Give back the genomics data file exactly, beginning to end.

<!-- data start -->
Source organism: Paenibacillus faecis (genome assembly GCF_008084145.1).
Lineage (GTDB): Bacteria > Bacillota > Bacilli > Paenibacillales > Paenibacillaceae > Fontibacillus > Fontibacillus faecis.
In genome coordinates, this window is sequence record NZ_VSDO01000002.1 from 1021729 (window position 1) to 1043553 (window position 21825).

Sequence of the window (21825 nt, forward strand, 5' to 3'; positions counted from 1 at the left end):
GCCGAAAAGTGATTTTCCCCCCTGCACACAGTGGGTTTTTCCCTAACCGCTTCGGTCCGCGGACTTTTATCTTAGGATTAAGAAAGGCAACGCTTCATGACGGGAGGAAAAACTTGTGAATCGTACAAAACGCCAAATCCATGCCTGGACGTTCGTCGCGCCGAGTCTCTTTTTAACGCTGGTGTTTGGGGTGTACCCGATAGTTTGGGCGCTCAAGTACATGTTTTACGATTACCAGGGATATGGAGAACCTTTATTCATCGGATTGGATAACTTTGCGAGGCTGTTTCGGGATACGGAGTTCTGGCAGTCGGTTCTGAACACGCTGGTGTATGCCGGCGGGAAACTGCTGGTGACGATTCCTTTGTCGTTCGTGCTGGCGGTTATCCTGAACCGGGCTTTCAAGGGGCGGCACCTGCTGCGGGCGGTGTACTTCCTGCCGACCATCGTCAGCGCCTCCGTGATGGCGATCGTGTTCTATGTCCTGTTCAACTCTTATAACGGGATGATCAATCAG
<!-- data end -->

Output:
Source organism: Paenibacillus faecis (genome assembly GCF_008084145.1).
Lineage (GTDB): Bacteria > Bacillota > Bacilli > Paenibacillales > Paenibacillaceae > Fontibacillus > Fontibacillus faecis.
In genome coordinates, this window is sequence record NZ_VSDO01000002.1 from 1021729 (window position 1) to 1043553 (window position 21825).

Sequence of the window (21825 nt, forward strand, 5' to 3'; positions counted from 1 at the left end):
GCCGAAAAGTGATTTTCCCCCCTGCACACAGTGGGTTTTTCCCTAACCGCTTCGGTCCGCGGACTTTTATCTTAGGATTAAGAAAGGCAACGCTTCATGACGGGAGGAAAAACTTGTGAATCGTACAAAACGCCAAATCCATGCCTGGACGTTCGTCGCGCCGAGTCTCTTTTTAACGCTGGTGTTTGGGGTGTACCCGATAGTTTGGGCGCTCAAGTACATGTTTTACGATTACCAGGGATATGGAGAACCTTTATTCATCGGATTGGATAACTTTGCGAGGCTGTTTCGGGATACGGAGTTCTGGCAGTCGGTTCTGAACACGCTGGTGTATGCCGGCGGGAAACTGCTGGTGACGATTCCTTTGTCGTTCGTGCTGGCGGTTATCCTGAACCGGGCTTTCAAGGGGCGGCACCTGCTGCGGGCGGTGTACTTCCTGCCGACCATCGTCAGCGCCTCCGTGATGGCGATCGTGTTCTATGTCCTGTTCAACTCTTATAACGGGATGATCAATCAG